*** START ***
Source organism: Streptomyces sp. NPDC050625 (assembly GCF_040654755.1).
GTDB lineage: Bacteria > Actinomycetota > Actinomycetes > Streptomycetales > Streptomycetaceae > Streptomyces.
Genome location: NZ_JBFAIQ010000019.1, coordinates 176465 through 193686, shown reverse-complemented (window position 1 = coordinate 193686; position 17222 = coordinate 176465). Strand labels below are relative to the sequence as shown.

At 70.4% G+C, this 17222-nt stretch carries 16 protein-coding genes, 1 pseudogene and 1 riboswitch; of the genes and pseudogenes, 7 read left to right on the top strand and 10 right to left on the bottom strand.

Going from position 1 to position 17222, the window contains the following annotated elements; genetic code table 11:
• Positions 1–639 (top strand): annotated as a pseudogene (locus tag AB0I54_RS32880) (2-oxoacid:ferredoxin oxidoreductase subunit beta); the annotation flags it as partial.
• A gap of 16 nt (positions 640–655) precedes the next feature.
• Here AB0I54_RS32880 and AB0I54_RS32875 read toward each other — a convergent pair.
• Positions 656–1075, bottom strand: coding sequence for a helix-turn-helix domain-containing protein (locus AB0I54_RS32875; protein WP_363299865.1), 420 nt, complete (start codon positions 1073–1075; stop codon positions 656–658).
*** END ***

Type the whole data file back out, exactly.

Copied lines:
Source organism: Streptomyces sp. NPDC050625 (assembly GCF_040654755.1).
GTDB lineage: Bacteria > Actinomycetota > Actinomycetes > Streptomycetales > Streptomycetaceae > Streptomyces.
Genome location: NZ_JBFAIQ010000019.1, coordinates 176465 through 193686, shown reverse-complemented (window position 1 = coordinate 193686; position 17222 = coordinate 176465). Strand labels below are relative to the sequence as shown.

At 70.4% G+C, this 17222-nt stretch carries 16 protein-coding genes, 1 pseudogene and 1 riboswitch; of the genes and pseudogenes, 7 read left to right on the top strand and 10 right to left on the bottom strand.

Going from position 1 to position 17222, the window contains the following annotated elements; genetic code table 11:
• Positions 1–639 (top strand): annotated as a pseudogene (locus tag AB0I54_RS32880) (2-oxoacid:ferredoxin oxidoreductase subunit beta); the annotation flags it as partial.
• A gap of 16 nt (positions 640–655) precedes the next feature.
• Here AB0I54_RS32880 and AB0I54_RS32875 read toward each other — a convergent pair.
• Positions 656–1075, bottom strand: coding sequence for a helix-turn-helix domain-containing protein (locus AB0I54_RS32875; protein WP_363299865.1), 420 nt, complete (start codon positions 1073–1075; stop codon positions 656–658).